(Getty/Ethan Miller/Salon)

Mike Pence’s handling of COVID is straight out of the Christian Right playbook

The tendency to lie to advance an agenda is not something Pence needed to learn from Trump



Amy Littlefield
October 11, 2020 7:26PM (UTC)

This article originally appeared on Truthout.

Hours before Wednesday's vice presidential debate, one of the nation's leading medical journals released a scathing and unprecedented plea for voters to reject Trump and Pence's reelection bid, calling their leadership on COVID-19 "dangerously incompetent."

Sen. Kamala Harris echoed that language in her strongest moments of the debate, ripping Pence for allowing more than 200,000 people to die of COVID. "The American people have had to sacrifice far too much because of the incompetence of this administration," she said.

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After Harris expressed skepticism about Trump's efforts to expedite a vaccine without adequate approval or testing from the medical community, Pence said, "Stop playing politics with people's lives."

Though Pence directed that line toward Harris, it could more appropriately be recast as a description of the true nature of the Trump administration's failures. These failures are not mere incompetence; they are part of an ideological project to consolidate power while attempting to deceive people into accepting the loss of their own rights, health and safety. And they are part of a playbook that Mike Pence has been developing for his entire career — one that he honed while attacking reproductive and LGBTQ rights in Indiana.

In its editorial Wednesday, The New England Journal of Medicine accused the Trump-Pence administration of eviscerating the Centers for Disease Control and Prevention, sidelining experts at the National Institutes of Health and politicizing the Food and Drug Administration. That pattern — sideline the experts, ignore the science, politicize and defund the regulatory agencies — will sound all too familiar to those who follow the Christian Right. Since well before COVID, anti-choice politicians have eroded access to reproductive and LGBTQ health care by circulating lies about people seeking abortions because of a fetus's race, spreading the outrageous myth that rape can't result in pregnancy and pretending that medication abortions can be reversed. The Food and Drug Administration has made ideologically motivated decisions before, including imposing onerous "black box" restrictions like those used for narcotics on the abortion-inducing medication mifepristone, despite studies showing it is safe.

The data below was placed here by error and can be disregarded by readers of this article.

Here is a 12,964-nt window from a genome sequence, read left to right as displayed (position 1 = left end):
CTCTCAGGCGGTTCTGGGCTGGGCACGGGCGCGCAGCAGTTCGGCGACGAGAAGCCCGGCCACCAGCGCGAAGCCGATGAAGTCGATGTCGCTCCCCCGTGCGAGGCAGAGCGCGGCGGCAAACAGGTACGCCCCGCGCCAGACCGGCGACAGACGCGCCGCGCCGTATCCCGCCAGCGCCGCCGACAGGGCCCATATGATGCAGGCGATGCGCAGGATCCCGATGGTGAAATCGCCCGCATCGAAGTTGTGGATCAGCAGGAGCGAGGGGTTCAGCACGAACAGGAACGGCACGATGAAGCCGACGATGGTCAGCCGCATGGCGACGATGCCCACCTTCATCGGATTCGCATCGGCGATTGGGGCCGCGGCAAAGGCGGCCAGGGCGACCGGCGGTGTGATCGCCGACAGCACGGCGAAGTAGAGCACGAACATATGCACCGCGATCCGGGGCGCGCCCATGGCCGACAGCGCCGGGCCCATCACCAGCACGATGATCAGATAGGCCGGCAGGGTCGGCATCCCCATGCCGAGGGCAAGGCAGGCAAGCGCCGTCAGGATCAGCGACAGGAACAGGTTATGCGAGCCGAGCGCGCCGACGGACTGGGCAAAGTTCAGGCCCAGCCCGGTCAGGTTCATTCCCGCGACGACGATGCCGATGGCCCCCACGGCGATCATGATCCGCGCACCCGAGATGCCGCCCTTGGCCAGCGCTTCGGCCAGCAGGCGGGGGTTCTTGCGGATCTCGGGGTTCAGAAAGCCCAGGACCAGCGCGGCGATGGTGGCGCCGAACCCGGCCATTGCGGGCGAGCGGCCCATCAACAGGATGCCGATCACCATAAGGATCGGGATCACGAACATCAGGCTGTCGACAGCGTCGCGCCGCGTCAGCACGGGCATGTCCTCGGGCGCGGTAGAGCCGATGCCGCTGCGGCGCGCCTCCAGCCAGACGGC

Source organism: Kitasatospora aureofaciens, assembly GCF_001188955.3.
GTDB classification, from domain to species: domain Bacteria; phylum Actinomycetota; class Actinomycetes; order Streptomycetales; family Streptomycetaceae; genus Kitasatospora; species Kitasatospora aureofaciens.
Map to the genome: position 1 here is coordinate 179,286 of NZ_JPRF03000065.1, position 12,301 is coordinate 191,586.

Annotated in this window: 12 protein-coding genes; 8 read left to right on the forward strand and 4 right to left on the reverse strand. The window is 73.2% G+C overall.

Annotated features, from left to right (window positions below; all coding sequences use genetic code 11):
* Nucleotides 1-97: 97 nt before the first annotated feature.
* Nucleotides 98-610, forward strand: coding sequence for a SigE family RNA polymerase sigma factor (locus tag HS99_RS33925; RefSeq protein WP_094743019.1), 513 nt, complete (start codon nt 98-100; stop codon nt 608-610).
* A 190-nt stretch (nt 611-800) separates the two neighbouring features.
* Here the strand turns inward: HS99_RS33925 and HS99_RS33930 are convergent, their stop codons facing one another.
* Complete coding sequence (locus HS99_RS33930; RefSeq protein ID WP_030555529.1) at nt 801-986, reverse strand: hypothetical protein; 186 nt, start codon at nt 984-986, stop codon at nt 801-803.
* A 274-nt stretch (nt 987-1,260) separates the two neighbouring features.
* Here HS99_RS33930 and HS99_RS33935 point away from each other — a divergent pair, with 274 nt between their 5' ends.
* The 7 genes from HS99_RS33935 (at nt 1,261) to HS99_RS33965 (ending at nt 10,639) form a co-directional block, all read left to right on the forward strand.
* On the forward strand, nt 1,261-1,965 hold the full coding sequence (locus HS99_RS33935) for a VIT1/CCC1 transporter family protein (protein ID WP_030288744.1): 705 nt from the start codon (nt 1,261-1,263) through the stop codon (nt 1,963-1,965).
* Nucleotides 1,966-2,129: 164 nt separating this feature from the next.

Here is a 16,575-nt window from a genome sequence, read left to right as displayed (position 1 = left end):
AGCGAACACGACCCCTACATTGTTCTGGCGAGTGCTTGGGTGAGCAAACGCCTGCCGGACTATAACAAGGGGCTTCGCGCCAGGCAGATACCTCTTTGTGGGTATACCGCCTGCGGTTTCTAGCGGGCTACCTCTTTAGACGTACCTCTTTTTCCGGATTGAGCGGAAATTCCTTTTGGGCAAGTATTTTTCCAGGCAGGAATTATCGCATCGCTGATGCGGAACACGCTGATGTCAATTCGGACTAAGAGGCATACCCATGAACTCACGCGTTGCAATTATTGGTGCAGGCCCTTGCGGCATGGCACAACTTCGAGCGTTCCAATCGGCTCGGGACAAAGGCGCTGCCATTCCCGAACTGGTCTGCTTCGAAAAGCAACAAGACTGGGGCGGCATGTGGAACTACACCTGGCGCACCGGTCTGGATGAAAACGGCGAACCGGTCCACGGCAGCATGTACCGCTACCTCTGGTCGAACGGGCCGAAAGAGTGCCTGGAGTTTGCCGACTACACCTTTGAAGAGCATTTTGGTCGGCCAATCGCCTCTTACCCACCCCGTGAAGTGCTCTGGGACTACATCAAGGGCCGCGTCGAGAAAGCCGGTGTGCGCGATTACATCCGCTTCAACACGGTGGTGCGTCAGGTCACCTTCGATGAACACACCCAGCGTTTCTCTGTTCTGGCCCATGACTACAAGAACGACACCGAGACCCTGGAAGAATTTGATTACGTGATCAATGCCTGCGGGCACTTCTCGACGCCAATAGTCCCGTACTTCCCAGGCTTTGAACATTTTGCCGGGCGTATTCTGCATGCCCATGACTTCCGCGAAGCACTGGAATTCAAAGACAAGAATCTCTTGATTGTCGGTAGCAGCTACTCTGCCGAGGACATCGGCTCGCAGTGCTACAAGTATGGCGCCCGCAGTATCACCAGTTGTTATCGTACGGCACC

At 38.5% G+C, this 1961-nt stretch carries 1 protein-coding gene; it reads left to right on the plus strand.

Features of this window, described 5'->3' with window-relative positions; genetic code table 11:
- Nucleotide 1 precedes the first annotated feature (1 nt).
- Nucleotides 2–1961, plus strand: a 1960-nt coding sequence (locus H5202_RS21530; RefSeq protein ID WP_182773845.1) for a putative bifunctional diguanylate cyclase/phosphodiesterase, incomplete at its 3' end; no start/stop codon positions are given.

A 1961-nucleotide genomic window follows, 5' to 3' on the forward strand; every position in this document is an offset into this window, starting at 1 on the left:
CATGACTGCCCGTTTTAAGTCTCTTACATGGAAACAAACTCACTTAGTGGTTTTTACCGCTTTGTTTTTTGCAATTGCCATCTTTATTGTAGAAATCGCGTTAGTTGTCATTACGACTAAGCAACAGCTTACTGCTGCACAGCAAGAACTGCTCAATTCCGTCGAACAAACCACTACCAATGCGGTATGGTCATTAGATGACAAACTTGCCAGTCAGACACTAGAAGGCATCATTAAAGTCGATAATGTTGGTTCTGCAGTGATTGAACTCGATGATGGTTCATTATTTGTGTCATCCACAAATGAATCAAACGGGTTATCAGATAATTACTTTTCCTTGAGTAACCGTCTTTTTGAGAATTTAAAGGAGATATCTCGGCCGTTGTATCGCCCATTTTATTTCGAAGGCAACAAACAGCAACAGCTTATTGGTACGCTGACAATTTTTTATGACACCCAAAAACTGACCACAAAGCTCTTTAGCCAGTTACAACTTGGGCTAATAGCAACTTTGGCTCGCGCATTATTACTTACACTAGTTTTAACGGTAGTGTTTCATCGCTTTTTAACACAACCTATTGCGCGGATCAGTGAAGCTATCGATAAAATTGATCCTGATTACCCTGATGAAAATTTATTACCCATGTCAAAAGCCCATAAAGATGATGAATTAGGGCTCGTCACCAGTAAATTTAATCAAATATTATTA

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The tendency to lie to advance an agenda is not something Pence needed to learn from Trump. In 2001, when Pence first ran for Congress, he sided with tobacco and fossil fuel companies, claiming that "smoking doesn't kill" and "global warming is a myth." Fifteen years later, Pence again sided with toxic industry against the people in its path when he turned his back on residents of the lead-poisoned city of East Chicago, Indiana — most of whom are people of color. Years of lead and chemical production had left people living in a public housing complex around lead levels that were more than 200 times the federal safety threshold. In one of his final acts as governor, Pence rejected a plea from the city's mayor imploring him to issue a state of emergency to help people sickened by lead and arsenic. He claimed the declaration was unnecessary "given the level of coordination among federal, state and local agencies." But his successor, Republican Eric Holcomb, reversed that decision a month after taking office.